achilles pain
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Ask Pete: Achilles Injuries and Stress Fractures

Masters runner Pete feels your pain, and coach Magill gives sage advice on dealing with achilles injuries and treating recovered stress fractures.

achilles pain

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I’ve had nagging Achilles/heel pain for more than a year. I wore a boot for six weeks and did radiation therapy. It didn’t help. I wondered if it might be an insertion injury or heel bursitis? – Craig


I feel your pain, Craig. Or, at least, I did. For six long years. That’s how long I suffered from severe pain at the Achilles insertion point on my heel, coupled with more pain from the associated inflammation of my bursa. But it wasn’t bursitis. And it wasn’t an offshoot of Haglund’s Deformity (a bony protuberance on the back of the heel). It was, in fact, an Achilles insertion-point injury. And the only way to treat that injury—and yours, I suspect—was to trigger healing and strengthening in the Achilles.

But here’s the thing about the Achilles: It doesn’t heal well on its own. A 2013 study from Denmark that measured levels of carbon-14 (a radioactive isotope) in the Achilles tendons of people who’d lived during the nuclear bomb testing of the 1950s found those levels to be identical to what would’ve been expected at the time of the testing—in other words, the Achilles tendons had undergone zero tissue regeneration during the intervening decades.

But there’s hope. Here’s what I did for my insertion injury. I stopped all running—because running aggravated the injury and prevented healing. And I embarked on a program of lower-body resistance training that included exercises such as squats, step-ups, and, most importantly, heel dips (also called heel drops).

The resistance training strengthened my muscles through an increased range of motion, the better to relieve the every-stride tug on my Achilles, and the heel dips directly stimulated healing in my Achilles tendons. Nine months later, I was good as new. So be aggressive (no sitting around waiting to heal), but also be patient.


I had a tibial (shin bone) stress fracture that healed 1.5 years ago. The location still hurts sometimes. Is this normal? Am I at risk of another fracture in the same location? – Jon


Pain following tibial stress fractures is common. Could be a calcium deposit (part of the healing process) pressing on adjacent tissue. Could be lingering nerve damage, scar tissue, or some other offshoot of the original injury. Could be phantom pains as your brain focuses (i.e., obsesses) on the spot of the injury.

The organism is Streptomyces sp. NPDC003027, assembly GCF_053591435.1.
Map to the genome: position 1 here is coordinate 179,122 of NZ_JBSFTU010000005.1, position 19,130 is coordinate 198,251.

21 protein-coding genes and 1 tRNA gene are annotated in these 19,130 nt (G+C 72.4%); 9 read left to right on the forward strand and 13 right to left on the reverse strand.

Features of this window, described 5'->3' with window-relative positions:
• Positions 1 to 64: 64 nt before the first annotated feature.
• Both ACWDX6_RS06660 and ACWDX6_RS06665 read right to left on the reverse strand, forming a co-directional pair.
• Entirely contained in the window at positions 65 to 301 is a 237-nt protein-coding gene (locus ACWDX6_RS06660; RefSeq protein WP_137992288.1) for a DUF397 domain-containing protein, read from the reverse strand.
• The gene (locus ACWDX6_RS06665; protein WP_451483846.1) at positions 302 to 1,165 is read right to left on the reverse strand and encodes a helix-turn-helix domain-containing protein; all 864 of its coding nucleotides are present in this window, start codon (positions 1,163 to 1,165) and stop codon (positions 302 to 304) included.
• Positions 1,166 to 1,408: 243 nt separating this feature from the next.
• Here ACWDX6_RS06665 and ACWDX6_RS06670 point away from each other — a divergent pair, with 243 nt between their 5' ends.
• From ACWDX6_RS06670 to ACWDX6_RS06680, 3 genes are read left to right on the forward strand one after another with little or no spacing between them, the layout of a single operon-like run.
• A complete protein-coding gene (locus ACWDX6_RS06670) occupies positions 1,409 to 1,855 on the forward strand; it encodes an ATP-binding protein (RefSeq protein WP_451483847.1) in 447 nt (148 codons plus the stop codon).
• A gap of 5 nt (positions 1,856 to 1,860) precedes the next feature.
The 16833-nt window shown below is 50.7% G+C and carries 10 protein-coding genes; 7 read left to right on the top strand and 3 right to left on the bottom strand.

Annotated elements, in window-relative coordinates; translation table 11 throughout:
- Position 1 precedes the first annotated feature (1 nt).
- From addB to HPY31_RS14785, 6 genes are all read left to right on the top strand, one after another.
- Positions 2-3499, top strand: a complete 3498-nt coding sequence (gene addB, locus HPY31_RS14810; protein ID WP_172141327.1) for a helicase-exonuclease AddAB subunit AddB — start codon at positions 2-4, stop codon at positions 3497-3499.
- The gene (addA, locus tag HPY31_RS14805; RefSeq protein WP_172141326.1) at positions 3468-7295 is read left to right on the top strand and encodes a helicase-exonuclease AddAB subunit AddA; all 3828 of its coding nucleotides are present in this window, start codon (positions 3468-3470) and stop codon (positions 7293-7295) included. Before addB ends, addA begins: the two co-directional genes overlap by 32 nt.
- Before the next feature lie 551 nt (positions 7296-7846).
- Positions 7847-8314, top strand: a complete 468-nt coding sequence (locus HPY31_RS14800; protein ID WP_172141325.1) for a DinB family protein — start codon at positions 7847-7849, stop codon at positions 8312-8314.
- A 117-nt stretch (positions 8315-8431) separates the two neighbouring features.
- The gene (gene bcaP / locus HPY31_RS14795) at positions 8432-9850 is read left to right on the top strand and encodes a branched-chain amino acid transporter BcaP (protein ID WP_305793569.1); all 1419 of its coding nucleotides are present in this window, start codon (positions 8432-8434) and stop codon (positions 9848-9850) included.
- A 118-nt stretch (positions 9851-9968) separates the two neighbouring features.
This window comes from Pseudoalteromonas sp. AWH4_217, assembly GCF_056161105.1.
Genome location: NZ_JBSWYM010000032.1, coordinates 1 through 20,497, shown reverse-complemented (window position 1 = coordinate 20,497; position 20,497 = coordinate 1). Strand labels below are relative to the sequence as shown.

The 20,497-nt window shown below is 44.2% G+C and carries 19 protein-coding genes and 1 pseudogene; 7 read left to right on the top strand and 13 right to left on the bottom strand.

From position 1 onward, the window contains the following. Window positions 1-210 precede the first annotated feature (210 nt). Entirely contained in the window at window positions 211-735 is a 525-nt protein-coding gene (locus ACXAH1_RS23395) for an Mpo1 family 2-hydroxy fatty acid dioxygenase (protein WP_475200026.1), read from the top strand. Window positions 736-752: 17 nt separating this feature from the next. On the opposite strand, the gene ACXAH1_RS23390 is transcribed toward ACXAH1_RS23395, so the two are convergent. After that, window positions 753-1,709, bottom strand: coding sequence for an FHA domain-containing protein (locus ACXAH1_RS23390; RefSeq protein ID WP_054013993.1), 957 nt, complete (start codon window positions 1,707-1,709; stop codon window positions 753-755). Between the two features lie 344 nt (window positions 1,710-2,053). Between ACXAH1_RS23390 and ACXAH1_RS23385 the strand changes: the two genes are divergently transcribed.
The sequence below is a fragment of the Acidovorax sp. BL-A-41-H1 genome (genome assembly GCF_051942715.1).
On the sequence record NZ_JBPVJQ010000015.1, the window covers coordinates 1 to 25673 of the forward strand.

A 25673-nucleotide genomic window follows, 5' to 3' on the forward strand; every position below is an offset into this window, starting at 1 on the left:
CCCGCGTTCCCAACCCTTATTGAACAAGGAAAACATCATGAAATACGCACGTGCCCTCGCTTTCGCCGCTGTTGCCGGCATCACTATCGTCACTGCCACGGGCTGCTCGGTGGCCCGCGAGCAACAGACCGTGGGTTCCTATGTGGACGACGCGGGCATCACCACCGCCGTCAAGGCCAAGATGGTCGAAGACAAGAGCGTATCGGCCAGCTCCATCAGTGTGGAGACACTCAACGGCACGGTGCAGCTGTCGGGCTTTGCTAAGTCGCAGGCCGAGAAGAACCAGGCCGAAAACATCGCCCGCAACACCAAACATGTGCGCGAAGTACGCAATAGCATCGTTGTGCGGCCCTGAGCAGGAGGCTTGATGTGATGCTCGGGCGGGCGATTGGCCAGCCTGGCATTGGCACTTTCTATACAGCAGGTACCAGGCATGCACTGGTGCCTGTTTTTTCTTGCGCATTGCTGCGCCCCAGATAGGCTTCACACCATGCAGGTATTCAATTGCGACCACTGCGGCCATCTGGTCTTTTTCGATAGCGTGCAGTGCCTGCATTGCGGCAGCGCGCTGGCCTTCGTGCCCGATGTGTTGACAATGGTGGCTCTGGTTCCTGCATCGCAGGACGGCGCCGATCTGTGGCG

Here’s the thing: If the pain is intermittent, it probably isn’t a new stress fracture. I’ve had 5 stress fractures—which either makes me an idiot or an expert (I suggest both, the former as the precipitating cause for the fractures and the latter as the reason it’s been two decades since my last one)—and the pain was consistently present. Like with every step. So occasional pain isn’t something to stress (ha ha) over.

tibial stress fracture bump
Tibial stress fracture bump / photo: 101 Degrees West

On the other hand, you want to make sure that you aren’t repeating the same training mistake—probably overtaining—that led to the original fracture. Bone is a living tissue that undergoes constant renewal. You have cells that dig out old bone, and you have cells that then replace the resultant (very tiny) cavities with new bone. But this process can take three to four months to complete. Train too hard, and it’s like having termites in your house—you remove more bone than you can replace, leaving your bones porous and susceptible to fracture.


Pete’s freebee training tip: When heading out on a long run, don’t rely on gel packs and snacks to provide the energy you’ll need. Instead, pre-energize the day before your run by eating a diet high in carbohydrates. More carbs leads to fuller muscle glycogen tanks. And studies have shown that we feel better and can run faster and farther when we start our runs with more muscle glycogen.

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